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Meet Scott Gressitt of Gressitt Studios in North County

Today we’d like to introduce you to Scott Gressitt.

Scott, please share your story with us. How did you get to where you are today?
I started Gressitt Studios in 1989 in a building on the corner of E Street and the railroad tracks in old Encinitas. Gressit Studios was the holding company for a number of business ventures. The base operation of the company designs and builds custom woodwork. From commercial product displays and dining room tables to Custom RV interiors and Hot Air Baloon Baskets, I never said no to anyone with a special woodworking project.

The studio space was also the storefront for Skydance Paragliding Company, a paragliding school, and adventure travel service company. We kept a house on the beach in La Salina, Baja California, Mexico for flying guest and students and took our customers on tours of the West Coast, as far east as Flagstaff, AZ. Another function of Gressitt Studios is our technology group that, on one side, helps develop software and data acquisition systems for wood manufacturing, and on the other, performs product design and robotic material processing.

In 1998, Amtrack tore down my studio and built a parking lot for the Coaster Light Rail system and I moved our facility East to San Marcos, where I built a tensioned fabric structure based on three Sea Containers. That facility will move again in June of 2018, to accommodate another restless landlord.

In the meantime, we continue to build custom woodworking projects, service the Film industry with 3-D scanning and motion capture services, and manage construction projects based on permaculture practices.

Overall, has it been relatively smooth? If not, what were some of the struggles along the way?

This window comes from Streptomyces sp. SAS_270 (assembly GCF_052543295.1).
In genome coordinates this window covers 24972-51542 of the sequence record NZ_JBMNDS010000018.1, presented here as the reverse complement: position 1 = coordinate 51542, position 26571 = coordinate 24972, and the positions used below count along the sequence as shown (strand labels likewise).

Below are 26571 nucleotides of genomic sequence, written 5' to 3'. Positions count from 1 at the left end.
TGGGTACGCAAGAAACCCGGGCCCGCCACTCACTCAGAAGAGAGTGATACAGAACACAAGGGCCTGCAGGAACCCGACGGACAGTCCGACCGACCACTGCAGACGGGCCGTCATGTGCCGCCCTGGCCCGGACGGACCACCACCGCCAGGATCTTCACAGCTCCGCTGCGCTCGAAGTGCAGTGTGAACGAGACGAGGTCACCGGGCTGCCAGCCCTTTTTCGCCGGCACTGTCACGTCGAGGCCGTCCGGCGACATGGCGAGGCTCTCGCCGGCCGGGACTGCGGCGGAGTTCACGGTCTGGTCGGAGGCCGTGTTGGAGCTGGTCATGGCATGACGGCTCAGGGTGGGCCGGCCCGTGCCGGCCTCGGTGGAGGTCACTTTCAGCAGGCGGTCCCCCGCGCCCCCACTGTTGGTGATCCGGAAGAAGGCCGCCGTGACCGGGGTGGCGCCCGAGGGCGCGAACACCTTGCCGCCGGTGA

The struggle has always been managing revenue without growing staff. The state of California does not support the growth of small business, despite the fact we produce roughly half of the of the business revenue in the private sector.

I had a business on the East coast that employed up to 75 people and decided that that was not the best use of my skills. I have endured two recessions since 1989, two divorces, two serious car accidents, and tons of highs and lows.

I have become more of a one-man-show in the last twenty years, contracting skilled technicians, artists, and craftsman to support larger projects and avoid putting on salaried employees. I sleep better at night not worrying about making payroll; every growing businesses greatest concern.

Alright – so let’s talk business. Tell us about Gressitt Studios – what should we know?
I am an artist, custom woodworker and designer, carver, and sculptor. I have a San Diego following that engages me to build one-of-a-kind pieces for their homes and businesses. My work is modern, clean lines, hard edges, though I build what my customers want. If they want a Shaker hutch of a postmodern piece, I am willing.

For the last nine years, I have performed restoration projects on antiques and family heirlooms. Local mid-century collectors and dealers engage me because of my background working for Knoll, Inc. and Herman Miller.

I am a bit of a perfectionist and my customers keep coming back for more. I stand apart from most local cabinet shops and furniture repair businesses by crafting only high-quality work with a focus on custom furniture design.

Any shoutouts? Who else deserves credit in this story – who has played a meaningful role?
My success comes from my training. I started my woodworking at my father’s elbow. He was a Bell Labs engineer and mother was an antique collector. She would bring home treasures in the back of her VW van and Father would meticulously rebuild and refinish them.

I grew up watching and started my first furniture company at 15. Since then I have had the good fortune to work with the Kunkle Brothers from New Jersey, Bobby Cawallader, CEO of Knoll, Inc., and many other outstanding designers and craftsmen on the East Coast.

After I arrived in San Diego in 1989 my influences have been Jim Hubbell, Michael Creely, Marcus Bashore, Micahel Borelli, Paul Henry, and many other local expert furniture makers. These are the men I go to when I am challenged beyond my skills and they graciously steer me down the path to sound principals and high-quality craftsmanship.

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1 Comment

  1. Mary

    June 13, 2019 at 8:12 pm

    Your work is inspiring! I love your winged heart, especially, as well as the winged headboard!

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